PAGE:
Hugh Masekela

A few words on Hugh Masekela


Upon hearing of Hugh’s death last week, it reminded me of my own musical journeys I have taken in Africa that have connected me with his music and African music in general, in particular South African music.

I first heard of Hugh Masekela in a song by Eric Burdon & The Animals called Monterey, it was about their time at the Monterey Pop Festival back in the 1967—Eric Burdon sings about “Hugh Masekela’s music was black as night”, with a little reverie from someone sounding like Hugh’s horn in the background.

The next time I heard Masekela’s music was in the early 1980s at my younger brother’s place listening to Grazing in the Grass. My brother and his wife had just returned to Canada after two years in Nigeria with CUSO. This was also the time when I was getting exposed to African music—my brother introduced me to another ‘new’ South African group called Jaluka (with Johnny Clegg) and their 1982 LP The Scatterlings of Africa, Masekela’s aforementioned LP, and a lot of music from Nigeria: Synchro Sound by King Sunny Ade and his African Beats and Ebenezer Obey to name a few. Naturally, I bootlegged these recordings with my mighty Sony Walkman Pro as I did everywhere I went.

During frequent trips to Africa during the 1980s, I soon amassed a growing collection of African music: Fela Kuti (The Black President), Edikanfo, Cheb Khaled, and Alpha Blondy—which every Kenyan taxi and matatus had blaring in 1984/86, and subsequently, Kass Kass in 1988. From my one trip starting in South Africa and Zimbabwe, I became acquainted with Thomas Mapfumo and the Blacks Unlimited.

In 1986, travelling overland from Nairobi south to RSA in the hopes of meeting up with two Canuck friends in Swaziland, I was the only “westerner” on a “Non-European” bus from Joburg to Swaziland. Naturally, the bus (more like a cattle car) was full of Swazis returning home and the music was a dog’s breakfast with your usual assortment of “Western music”—Michael Jackson and an assortment of C & W stars—Don Williams, Dolly Parton and Kenny Rodgers.

What particularly caught my attention and glad to get rid of “hurtin’ music” was when they switched to South African music? They played some Zulu gospel synth music which seemed to enliven everyone aboard with the Seye Jerusalema track. I did not realize it at the time, but another track with a crying baby was a rallying song for those against apartheid and sung at many funerals in South Africa—Senzeni Na. I had no idea of who the musicians were, so I asked another passenger to write the names down which turned out to be some odd looking names-Sishovingolovane and Nkata Mgreeka. The only thing I recognized was Whispers in the Deep. The name of the group was Stimela with Ray Phiri. You should have seen the weird looks the ‘white’ stores clerk gave me when I asked for Stimela’s Look, Listen and Decide, the Malopoets, the Holy Spirts Choir Okholwa Kujesu and Amampando cassettes in the Joburg music store in Hillbrow.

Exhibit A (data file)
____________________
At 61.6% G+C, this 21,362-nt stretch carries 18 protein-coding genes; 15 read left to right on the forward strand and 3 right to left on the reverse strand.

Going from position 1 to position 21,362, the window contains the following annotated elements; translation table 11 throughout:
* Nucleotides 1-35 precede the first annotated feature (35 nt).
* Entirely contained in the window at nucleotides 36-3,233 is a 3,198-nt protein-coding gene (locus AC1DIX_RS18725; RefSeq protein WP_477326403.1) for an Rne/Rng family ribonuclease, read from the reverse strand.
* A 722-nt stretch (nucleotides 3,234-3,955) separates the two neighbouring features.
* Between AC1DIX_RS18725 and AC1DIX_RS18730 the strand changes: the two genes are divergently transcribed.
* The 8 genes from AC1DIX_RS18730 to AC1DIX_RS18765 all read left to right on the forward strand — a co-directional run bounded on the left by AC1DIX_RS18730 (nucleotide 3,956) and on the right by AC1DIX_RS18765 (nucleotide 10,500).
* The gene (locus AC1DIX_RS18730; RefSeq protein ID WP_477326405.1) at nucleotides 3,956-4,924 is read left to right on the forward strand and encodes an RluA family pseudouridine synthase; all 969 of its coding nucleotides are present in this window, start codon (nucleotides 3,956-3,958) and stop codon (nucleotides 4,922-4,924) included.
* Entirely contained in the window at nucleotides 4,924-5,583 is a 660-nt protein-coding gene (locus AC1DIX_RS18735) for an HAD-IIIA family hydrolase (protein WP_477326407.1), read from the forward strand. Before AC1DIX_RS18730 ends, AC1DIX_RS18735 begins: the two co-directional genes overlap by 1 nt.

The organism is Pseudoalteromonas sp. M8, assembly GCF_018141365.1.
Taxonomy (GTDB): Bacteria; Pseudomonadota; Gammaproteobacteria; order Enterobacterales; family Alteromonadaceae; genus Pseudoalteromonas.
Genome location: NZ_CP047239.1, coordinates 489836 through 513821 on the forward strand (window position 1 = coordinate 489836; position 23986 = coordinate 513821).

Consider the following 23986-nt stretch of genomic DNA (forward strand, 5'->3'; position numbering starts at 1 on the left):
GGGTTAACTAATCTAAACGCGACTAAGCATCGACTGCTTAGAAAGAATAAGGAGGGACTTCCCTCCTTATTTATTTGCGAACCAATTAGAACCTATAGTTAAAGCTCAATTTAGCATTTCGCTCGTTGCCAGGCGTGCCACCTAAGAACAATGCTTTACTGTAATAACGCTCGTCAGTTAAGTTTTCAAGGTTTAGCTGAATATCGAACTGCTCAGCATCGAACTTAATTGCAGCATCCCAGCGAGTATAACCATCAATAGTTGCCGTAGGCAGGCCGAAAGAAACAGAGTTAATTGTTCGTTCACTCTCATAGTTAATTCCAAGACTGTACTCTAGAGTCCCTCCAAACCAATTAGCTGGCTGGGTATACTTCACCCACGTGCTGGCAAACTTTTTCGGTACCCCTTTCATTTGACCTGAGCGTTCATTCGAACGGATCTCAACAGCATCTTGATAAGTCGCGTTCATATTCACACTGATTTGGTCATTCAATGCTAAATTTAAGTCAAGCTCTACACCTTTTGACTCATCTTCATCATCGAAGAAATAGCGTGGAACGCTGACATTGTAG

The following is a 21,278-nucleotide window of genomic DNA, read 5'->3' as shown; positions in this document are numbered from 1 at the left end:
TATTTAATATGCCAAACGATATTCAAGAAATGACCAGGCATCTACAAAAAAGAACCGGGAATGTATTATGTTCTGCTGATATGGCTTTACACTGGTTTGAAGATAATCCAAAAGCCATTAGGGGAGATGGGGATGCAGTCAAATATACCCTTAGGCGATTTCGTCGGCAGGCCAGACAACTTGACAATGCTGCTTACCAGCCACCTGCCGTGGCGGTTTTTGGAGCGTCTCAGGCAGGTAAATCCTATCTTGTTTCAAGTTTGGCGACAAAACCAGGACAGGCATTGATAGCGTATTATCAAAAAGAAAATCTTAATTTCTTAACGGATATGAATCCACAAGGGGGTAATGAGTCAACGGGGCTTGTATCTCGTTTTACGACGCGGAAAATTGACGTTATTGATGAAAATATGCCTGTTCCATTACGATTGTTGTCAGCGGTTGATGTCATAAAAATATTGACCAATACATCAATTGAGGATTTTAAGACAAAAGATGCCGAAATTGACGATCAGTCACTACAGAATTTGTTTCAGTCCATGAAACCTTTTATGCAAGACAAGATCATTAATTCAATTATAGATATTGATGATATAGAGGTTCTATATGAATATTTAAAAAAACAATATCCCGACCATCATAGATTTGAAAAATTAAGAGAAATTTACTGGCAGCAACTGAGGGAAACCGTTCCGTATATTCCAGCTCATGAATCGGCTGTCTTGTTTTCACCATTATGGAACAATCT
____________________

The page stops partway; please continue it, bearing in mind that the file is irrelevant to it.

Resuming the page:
Now maybe you are wondering what the Stimela connection is to Hugh Masekela: two fold. One of Masekela’s best songs was called Stimela and it means the ‘coal trains’ that ferried African workers to and from the coal mines in southern Africa. Ray Phiri was the guitarist who played in his own band called Stimela, and he also was the skinny, lead guitarist with the hat on in the Graceland concert playing alongside Paul Simon, Hugh and Miriam Makeba in Harare, Zimbabwe. Simon and Phiri had a falling out of sorts because Ray claimed that Simon did not give him royalties from songs that he had written on the Graceland LP.

I had become interested in Masekela and Makeba when Paul Simon announced the huge Graceland concert at Rufaro Stadium in Harare in 1986. Hugh was still an exile at the time, but welcomed the chance to play with fellow South African musicians and his ex-wife Makeba. I was in Harare when the concert was announced and had planned to go to it as it was only $6 US. Unfortunately, when I went on a side trip to Great Zimbabwe, someone broke into my storage locker at the Harare Youth Hostel and nicked my remaining US dollars —mind you the thief didn’t take my CDN$ AMEX traveller’s cheques, so I missed that concert.

A couple of years later, after returning from our overland trip from Nairobi— Zimbabwe—Nairobi, my friend Janine and I, along with my brother and wife, took in a concert at Massey Hall in Toronto where Hugh’s band played alongside Miriam Makeba’s group—it was a tour de force, raucous at times, and very much an anti-apartheid concert. I bootlegged that recording and still have the cassette somewhere in my blessed storage in Kelowna. I was shocked when I heard Hugh play Lady, a song written by Fela Kuti, but on this night, it was dedicated by his friend Hugh. I found out later that Hugh and Fela had played together some years earlier in Nigeria. Janine and I were lucky to see the same concert, albeit with a few new band members, when they came to Calgary later that summer.

Hugh had been in political exile most of his life, but managed to play his music and learn from other equally talented musicians along the way. His voice was unmistakable, and for a guy who learned to play from scratch, his sound on the flugelhorn was unmatched.

Another giant of South African music is Johnny Clegg who has been recently diagnosed with cancer and is planning his farewell tour. Funny, even though apartheid was a huge part of many South Africans musicians and artists lives, it never got in the way of their music or craft—both inspirational and political at times.

Alas, Brenda Fassie, Fela Kuti, Ray Phiri, Miriam Makeba have all passed away a few years back, and now Hugh Masekela has left the music world. His spirit and playing will be missed—a giant in his own time. There’s going to be some great music in heaven when these guys and gals get together. Aluta continua!

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